“It is important that the entire world understands that what is happening in Georgia now will affect the entire world order,” Georgian Cabinet Minister Temur Yakobashvili said last weekend. “It’s not just Georgia’s business, but the entire world’s business.” Such sentiments would have been unremarkable but for the fact that Yakobashvili was expressing himself in fluent Hebrew, telling Israeli Army Radio that “Israel should be proud of its military, which trained Georgian soldiers.”
However, the impression that Israel had helped bolster the Georgian military was one the Israeli Foreign Ministry was anxious to avoid. Last Saturday it reportedly recommended a freeze on the further supply of equipment and expertise to Georgia by Israeli defense contractors. (Israel doesn’t supply foreign militaries directly, but its private contractors must get Defense Ministry approval for such deals.) The Israelis decided to refrain from authorizing new defense contracts, although those currently in effect will be fulfilled. Israel stressed that the contracts are to provide equipment for defensive purposes. But if the Israelis were looking to downplay the significance of military ties, they weren’t helped by comments like Yakobashvili’s — or by Georgian President Mikheil Saakashvili’s enthusing at a press conference earlier this week that “the Israeli weapons have been very effective.”
Nor did the Russians fail to notice. “Israel armed the Georgian army,” grumbled General Anatoly Nogovitsyn, deputy chief of staff of the Russian military, at a press conference in Moscow earlier this week. An Israeli paper had, last weekend, quoted an unnamed official warning that Israel needed “to be very careful and sensitive these days. The Russians are selling many arms to Iran and Syria, and there is no need to offer them an excuse to sell even more advanced weapons.” As if on cue, on Wednesday, Syrian President Bashar al-Assad arrived in Moscow hoping to persuade Russia to sell him sophisticated air-defense systems — and reportedly offering the Russian navy the use of one of its Mediterranean ports. Late on Wednesday, the Israeli Foreign Ministry announced that Prime Minister Ehud Olmert and Russian President Dmitri Medvedev had spoken on the phone to clear the air over the Georgia conflict and Russian arms sales to Syria.
Investors pulled their money out of Russia in the wake of the Georgia conflict at the fastest rate since the 1998 rouble crisis, new figures showed on Thursday.
Russian debt and equity markets have also suffered sharp falls since the conflict began on August 8, with yields on domestic rouble bonds increasing by up to 150 basis points in the last month.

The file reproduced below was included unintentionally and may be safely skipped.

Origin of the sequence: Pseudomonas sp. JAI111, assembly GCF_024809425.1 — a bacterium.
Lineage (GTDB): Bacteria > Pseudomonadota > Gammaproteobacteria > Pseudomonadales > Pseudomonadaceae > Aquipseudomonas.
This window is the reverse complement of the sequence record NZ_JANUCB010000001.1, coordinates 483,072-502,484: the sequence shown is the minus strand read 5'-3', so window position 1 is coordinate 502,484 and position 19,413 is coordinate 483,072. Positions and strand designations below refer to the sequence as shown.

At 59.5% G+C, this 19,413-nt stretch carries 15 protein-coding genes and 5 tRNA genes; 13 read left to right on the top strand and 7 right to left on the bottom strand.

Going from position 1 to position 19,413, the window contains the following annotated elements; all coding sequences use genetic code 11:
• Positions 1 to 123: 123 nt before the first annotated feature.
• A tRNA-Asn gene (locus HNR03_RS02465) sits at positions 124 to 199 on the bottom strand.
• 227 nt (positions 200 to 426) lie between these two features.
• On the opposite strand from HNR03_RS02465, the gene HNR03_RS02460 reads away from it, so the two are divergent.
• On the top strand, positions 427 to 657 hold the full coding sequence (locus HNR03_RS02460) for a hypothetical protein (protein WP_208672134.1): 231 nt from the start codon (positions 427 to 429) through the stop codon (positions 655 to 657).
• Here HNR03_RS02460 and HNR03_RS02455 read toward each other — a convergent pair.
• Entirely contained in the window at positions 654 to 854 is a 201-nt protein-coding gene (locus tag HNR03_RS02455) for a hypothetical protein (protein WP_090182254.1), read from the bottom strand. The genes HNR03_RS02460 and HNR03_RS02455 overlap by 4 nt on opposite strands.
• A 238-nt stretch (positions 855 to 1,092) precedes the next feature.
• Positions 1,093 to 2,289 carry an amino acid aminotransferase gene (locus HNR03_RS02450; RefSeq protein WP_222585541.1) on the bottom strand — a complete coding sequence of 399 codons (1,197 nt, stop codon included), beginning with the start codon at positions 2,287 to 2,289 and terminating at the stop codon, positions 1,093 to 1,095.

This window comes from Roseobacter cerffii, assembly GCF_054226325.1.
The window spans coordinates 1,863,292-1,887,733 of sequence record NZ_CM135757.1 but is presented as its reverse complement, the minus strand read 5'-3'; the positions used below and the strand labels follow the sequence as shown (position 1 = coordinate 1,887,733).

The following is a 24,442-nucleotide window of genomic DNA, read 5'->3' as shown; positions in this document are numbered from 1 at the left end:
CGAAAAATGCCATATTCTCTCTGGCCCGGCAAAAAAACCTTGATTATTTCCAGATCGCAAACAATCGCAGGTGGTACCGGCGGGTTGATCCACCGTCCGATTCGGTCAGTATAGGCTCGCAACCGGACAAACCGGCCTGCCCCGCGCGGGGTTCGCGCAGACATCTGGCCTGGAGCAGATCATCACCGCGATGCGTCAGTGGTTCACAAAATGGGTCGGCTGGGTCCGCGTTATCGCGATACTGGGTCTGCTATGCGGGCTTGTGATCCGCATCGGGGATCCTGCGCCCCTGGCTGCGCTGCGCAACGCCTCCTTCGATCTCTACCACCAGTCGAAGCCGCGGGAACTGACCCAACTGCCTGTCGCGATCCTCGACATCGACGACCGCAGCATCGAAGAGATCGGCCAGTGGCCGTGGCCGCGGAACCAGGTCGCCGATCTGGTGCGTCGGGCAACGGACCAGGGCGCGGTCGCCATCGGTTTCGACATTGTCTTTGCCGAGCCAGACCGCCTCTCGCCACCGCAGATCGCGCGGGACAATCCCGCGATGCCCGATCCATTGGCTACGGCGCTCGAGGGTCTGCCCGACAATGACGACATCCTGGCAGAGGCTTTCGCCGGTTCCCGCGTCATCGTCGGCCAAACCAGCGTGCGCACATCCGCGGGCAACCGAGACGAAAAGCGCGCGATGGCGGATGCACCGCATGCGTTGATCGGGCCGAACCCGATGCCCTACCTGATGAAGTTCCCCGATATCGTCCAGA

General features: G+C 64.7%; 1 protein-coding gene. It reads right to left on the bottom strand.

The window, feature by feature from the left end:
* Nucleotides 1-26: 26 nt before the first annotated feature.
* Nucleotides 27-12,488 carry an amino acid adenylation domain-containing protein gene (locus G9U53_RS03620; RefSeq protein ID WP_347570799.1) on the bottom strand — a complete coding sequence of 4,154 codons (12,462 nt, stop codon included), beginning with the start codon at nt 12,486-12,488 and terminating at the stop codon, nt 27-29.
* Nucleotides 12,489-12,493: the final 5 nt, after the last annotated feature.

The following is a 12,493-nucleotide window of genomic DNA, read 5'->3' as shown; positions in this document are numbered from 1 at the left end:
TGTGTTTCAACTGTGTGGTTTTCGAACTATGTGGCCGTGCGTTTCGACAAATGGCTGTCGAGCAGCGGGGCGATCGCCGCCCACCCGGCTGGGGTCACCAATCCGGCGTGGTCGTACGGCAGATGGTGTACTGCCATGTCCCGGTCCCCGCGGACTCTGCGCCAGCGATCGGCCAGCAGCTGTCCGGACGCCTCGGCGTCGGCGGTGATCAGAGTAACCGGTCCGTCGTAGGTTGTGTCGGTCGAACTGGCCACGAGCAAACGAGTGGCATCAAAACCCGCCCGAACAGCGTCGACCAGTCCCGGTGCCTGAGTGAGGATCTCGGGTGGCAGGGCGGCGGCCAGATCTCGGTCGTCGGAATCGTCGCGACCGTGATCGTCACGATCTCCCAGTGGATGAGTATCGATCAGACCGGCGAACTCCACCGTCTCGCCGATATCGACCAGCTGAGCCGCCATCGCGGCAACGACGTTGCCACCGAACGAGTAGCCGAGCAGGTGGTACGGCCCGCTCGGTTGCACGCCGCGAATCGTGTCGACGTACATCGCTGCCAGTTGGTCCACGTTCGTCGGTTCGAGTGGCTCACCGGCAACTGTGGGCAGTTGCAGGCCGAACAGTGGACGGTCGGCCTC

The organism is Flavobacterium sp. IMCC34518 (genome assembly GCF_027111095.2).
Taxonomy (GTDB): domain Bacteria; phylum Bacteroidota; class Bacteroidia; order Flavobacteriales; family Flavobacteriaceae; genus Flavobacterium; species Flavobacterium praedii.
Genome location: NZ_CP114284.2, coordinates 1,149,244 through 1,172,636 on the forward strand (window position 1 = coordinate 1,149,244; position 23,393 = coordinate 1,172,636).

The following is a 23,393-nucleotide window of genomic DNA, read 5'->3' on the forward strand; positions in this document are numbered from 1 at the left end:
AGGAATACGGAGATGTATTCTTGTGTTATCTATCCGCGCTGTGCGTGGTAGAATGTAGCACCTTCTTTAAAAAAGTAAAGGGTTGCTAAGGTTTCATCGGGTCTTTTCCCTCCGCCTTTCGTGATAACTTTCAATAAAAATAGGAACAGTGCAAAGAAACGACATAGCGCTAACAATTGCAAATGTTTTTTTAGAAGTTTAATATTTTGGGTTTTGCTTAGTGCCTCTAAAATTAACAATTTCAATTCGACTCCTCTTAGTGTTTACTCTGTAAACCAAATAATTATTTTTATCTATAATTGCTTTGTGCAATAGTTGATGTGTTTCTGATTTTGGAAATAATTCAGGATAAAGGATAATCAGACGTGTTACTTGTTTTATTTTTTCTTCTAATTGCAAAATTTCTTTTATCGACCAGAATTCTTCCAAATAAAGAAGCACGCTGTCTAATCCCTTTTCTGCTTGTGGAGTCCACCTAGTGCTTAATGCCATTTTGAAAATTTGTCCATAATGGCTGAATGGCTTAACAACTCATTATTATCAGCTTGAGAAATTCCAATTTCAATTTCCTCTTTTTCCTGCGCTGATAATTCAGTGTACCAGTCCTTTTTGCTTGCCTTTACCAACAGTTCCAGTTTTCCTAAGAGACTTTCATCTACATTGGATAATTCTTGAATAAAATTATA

The moves come as President Dmitry Medvedev faces pressure from business leaders concerned that the impact of the global credit crisis is starting to be felt in Russia.
The president of Syria spent two days this week in Russia with a shopping list of sophisticated weapons he wanted to buy. The visit may prove a worrisome preview of things to come.
If Russia’s invasion of Georgia ushers in a sustained period of renewed animosity with the West, Washington fears that a newly emboldened but estranged Moscow could use its influence, money, energy resources, United Nations Security Council veto and, yes, its arms industry to undermine American interests around the world.
Although Russia has long supplied arms to Syria, it has held back until now on providing the next generation of surface-to-surface missiles. But the Syrian president, Bashar al-Assad, made clear that he was hoping to capitalize on rising tensions between Moscow and the West when he rushed to the resort city of Sochi to meet with his Russian counterpart, Dmitri A. Medvedev.
The list of ways a more hostile Russia could cause problems for the United States extends far beyond Syria and the mountains of Georgia. In addition to escalated arms sales to other anti-American states like Iran and Venezuela, policy makers and specialists in Washington envision a freeze on counterterrorism and nuclear nonproliferation cooperation, manipulation of oil and natural gas supplies, pressure against United States military bases in Central Asia and the collapse of efforts to extend cold war-era arms control treaties.
Barack Obama has decided upon a vice-presidential running mate. And while I don’t know who it is as I write, for the good of the country, I hope he picked Joe Biden.